Early Childhood

Ed. Dept., Advocates Clash At NAEYC Meeting

November 14, 2001 6 min read

Because early-childhood educators have paid too little attention to the importance of gathering evidence about what approaches work best with preschool youngsters in areas such as literacy, the U.S. Department of Education will soon conduct research to get a better sense of what does work, a top department official told educators at a recent meeting here.

Grover J. “Russ” Whitehurst, the assistant secretary for educational research and improvement and a participant in a panel discussion at the annual conference of the National Association for the Education of Young Children, said “evaluation is too often treated as a hoop you have to jump through.”

Educators, particularly those in the early-childhood field, have historically paid little attention to gathering evidence, Mr. Whitehurst contended.

His blunt comments—made at the first-of-its-kind NAEYC panel discussion involving top officials from the Education Department—irritated some early-childhood-education advocates at the conference. The meeting attracted more than 20,000 people to the Anaheim Convention Center from Oct. 31 to Nov. 3.

Sue Bredekamp, the research director for the Council for Professional Recognition, a Washington-based organization that works to improve the skills of people working in early-childhood education, said it was not helpful for Mr. Whitehurst or other federal officials to imply that early-childhood educators don’t care about research or early literacy.

“If you want us on board,” Ms. Bredekamp told Mr. Whitehurst and other Education Department officials, “that is not the way to do it.”

The “What Works in Preschool?” research project will be part of the Bush administration’s efforts to conduct research on early-childhood education and literacy and apply those findings to the field, said Mr. Whitehurst.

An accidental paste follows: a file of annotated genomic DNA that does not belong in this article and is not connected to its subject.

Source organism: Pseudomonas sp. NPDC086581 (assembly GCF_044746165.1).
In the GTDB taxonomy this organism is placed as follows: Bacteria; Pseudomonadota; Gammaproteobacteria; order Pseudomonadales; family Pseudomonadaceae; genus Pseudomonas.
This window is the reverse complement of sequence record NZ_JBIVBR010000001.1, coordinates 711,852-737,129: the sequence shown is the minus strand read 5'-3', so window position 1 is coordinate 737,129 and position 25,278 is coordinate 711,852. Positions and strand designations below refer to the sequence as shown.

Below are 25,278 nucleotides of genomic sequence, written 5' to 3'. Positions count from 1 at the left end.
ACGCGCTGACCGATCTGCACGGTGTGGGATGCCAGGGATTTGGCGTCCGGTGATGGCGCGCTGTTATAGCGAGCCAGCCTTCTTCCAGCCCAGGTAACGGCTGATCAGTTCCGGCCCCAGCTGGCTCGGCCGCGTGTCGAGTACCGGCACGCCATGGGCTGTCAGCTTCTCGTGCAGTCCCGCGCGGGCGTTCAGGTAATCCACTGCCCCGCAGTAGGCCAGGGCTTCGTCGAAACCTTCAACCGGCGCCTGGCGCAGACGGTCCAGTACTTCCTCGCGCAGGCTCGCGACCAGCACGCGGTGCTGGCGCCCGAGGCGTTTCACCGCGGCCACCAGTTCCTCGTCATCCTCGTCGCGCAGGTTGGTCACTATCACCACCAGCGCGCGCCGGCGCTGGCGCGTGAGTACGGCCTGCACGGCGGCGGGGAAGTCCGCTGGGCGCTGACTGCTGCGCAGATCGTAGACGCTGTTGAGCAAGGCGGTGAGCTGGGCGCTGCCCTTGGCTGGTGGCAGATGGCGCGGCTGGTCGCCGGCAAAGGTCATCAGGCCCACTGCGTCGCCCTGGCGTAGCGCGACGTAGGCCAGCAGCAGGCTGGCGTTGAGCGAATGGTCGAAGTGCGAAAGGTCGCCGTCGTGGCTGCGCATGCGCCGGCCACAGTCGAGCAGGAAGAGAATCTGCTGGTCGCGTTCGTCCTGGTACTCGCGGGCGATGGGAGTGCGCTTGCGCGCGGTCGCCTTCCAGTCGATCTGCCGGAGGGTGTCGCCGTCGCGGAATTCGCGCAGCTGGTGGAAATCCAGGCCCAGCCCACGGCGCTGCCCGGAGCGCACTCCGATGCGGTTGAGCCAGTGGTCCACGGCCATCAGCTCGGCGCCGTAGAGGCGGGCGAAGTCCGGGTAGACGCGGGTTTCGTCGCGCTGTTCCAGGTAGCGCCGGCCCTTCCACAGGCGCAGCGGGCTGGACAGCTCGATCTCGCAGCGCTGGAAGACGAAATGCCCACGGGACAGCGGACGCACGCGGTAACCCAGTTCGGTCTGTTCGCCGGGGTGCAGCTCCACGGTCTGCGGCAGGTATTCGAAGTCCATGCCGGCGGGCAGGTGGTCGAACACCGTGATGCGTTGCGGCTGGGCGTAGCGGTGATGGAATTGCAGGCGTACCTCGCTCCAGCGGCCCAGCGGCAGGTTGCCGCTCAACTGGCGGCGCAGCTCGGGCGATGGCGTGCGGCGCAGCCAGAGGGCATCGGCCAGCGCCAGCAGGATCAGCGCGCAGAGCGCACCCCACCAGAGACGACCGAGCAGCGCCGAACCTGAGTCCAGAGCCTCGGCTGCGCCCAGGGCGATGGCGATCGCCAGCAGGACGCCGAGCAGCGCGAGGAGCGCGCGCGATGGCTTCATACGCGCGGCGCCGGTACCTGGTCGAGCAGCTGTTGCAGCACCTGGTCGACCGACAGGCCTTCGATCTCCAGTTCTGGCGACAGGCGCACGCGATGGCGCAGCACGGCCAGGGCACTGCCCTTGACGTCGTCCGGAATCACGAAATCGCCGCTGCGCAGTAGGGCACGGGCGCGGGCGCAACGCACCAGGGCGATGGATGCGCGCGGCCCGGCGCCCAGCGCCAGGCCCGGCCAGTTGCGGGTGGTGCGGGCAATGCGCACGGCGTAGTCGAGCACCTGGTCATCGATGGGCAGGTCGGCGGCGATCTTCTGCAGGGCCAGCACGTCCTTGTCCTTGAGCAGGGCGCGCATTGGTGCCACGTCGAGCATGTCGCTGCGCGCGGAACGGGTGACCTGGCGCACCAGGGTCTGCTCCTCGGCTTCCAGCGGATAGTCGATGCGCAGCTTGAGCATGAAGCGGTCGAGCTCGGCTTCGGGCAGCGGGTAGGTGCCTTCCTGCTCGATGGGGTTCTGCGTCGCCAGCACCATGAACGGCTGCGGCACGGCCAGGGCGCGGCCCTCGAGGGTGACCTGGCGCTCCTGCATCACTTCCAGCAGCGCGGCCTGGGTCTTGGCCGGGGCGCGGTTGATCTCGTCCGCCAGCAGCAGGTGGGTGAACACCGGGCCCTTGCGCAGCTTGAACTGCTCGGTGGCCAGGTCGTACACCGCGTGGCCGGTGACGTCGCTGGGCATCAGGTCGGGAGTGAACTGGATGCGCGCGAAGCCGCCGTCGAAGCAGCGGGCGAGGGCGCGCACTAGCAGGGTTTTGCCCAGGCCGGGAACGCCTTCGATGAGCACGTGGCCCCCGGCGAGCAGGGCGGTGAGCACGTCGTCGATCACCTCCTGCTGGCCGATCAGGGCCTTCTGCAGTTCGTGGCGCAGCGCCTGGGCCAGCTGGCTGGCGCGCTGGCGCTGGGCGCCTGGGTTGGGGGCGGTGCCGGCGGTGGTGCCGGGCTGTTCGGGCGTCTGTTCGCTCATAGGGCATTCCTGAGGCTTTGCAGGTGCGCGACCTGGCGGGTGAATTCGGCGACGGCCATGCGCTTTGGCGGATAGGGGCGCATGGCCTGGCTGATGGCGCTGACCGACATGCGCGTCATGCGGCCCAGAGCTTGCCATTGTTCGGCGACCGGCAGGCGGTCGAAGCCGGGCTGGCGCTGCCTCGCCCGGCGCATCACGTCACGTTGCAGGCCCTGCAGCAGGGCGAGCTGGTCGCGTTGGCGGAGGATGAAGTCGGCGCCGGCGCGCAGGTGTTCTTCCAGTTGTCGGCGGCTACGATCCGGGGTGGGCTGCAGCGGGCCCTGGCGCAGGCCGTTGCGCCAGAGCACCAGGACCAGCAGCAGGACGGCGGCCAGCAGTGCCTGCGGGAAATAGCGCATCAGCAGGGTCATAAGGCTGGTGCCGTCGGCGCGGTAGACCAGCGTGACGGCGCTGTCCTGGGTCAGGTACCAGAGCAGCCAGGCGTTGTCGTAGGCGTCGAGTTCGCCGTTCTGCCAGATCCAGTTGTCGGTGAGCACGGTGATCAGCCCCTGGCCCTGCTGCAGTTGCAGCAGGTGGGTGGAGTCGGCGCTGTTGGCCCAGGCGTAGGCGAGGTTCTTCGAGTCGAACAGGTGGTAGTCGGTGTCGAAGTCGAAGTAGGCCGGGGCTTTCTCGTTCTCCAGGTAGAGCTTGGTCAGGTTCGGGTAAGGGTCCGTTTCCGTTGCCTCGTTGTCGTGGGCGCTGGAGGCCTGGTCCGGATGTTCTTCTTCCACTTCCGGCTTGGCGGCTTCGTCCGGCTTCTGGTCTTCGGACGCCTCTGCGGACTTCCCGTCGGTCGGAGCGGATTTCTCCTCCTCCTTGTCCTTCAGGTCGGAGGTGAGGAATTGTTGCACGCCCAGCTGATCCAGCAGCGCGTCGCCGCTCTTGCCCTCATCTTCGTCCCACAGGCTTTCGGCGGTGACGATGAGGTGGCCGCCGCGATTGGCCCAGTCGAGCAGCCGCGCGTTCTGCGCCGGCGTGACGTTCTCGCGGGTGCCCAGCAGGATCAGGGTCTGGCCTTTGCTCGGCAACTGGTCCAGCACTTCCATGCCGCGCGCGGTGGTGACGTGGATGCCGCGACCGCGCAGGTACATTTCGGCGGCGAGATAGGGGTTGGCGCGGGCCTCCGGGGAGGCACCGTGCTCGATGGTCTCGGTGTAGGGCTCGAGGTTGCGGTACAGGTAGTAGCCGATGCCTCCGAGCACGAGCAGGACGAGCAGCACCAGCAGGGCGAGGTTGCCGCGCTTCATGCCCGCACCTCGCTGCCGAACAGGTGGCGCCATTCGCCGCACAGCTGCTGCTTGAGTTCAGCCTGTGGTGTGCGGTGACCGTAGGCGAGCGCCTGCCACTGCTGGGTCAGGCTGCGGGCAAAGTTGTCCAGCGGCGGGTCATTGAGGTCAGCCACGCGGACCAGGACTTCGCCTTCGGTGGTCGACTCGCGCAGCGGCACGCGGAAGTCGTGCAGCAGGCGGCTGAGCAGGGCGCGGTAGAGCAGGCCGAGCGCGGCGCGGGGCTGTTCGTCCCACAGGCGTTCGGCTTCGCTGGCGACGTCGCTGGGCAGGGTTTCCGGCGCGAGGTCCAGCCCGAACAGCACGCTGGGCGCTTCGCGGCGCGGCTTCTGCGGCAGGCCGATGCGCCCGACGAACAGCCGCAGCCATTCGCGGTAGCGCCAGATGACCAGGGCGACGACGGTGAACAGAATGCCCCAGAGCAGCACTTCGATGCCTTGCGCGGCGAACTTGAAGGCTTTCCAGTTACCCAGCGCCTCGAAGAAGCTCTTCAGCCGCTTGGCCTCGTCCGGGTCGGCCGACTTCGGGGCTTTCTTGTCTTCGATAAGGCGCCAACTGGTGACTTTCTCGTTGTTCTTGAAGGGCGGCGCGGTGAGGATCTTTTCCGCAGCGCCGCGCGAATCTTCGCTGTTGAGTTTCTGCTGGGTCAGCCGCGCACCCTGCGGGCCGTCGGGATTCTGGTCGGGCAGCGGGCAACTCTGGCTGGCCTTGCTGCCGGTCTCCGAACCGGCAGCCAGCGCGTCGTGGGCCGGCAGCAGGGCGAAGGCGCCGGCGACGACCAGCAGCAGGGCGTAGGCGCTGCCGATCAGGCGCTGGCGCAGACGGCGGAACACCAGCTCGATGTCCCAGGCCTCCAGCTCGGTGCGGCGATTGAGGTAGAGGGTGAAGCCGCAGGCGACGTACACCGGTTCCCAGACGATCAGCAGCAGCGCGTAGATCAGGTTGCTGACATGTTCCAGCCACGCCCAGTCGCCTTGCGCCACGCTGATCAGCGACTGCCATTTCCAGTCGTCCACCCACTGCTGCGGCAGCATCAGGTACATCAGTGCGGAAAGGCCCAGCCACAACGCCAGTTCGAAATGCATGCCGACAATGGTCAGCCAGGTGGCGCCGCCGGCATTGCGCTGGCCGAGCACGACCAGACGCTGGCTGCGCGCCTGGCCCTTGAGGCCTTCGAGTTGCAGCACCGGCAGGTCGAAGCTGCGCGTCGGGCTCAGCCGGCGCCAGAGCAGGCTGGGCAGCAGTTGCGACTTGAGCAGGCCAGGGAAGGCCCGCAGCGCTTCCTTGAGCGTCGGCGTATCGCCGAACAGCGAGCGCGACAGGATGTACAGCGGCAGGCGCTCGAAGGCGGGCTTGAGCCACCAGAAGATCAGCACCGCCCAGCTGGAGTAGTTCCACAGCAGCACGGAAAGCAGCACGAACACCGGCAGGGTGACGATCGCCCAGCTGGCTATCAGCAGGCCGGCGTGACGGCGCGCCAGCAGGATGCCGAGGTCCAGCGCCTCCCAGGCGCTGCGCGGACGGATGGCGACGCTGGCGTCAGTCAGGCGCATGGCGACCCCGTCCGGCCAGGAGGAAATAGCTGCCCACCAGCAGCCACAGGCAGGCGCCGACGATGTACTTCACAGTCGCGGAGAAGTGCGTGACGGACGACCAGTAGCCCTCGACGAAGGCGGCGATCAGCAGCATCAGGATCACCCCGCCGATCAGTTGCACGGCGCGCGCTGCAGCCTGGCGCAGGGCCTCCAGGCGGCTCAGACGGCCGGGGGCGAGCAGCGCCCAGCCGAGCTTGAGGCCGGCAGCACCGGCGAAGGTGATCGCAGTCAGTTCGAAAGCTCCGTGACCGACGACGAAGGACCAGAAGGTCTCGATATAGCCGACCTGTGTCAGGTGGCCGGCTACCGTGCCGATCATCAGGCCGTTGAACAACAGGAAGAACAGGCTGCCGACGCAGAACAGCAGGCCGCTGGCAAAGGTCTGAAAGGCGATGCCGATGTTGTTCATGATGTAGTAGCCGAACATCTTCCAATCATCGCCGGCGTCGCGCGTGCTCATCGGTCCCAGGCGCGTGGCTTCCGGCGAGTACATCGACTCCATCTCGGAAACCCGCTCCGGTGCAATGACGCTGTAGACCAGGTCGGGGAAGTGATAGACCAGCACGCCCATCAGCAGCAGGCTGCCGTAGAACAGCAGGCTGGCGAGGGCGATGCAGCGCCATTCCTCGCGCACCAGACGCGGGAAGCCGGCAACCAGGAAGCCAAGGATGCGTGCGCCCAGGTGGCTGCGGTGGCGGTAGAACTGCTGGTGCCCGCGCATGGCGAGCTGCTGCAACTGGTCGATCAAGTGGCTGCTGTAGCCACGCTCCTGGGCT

Federal researchers want to find out what effective programs are “exportable” to other communities, said the OERI chief, who was chairman of the psychology department at the State University of New York at Stony Brook before joining the administration.

One such program that might be reviewed is Bright Beginnings, a prekindergarten program in the Charlotte-Mecklenberg, N.C., district that is financed with federal Title I money, Mr. Whitehurst said in an interview after the panel discussion.

In another exchange during the panel discussion, Helen Blank, the director of the child-care and -development division of the Children’s Defense Fund, a Washington advocacy group, asked the Education Department officials how they planned to bring high-quality early-literacy instruction to the many children on waiting lists for child-care subsidies.

When Robert Pasternack, the Education Department’s assistant secretary for special education and rehabilitative services, responded that child care is not the responsibility of the federal government, the audience jeered.

Still, he stressed that he was concerned that too many parents cannot find child care for young children with disabilities, many of whom are eligible for aid from the federal government. “Inclusion has got to start when these kids are born,” he said.

Increasingly, the annual conference has offered sessions focusing on states’ efforts to begin or expand universal prekindergarten. And one such session this year was held to preview the position statement on the issue by the National Association of Early Childhood Specialists in State Departments of Education.

“The notion of universal prekindergarten has really been percolating,” said James Squires, a member of the organization and an early-childhood specialist in the Vermont Department of Education. “It was important for us to come out and take a stand.”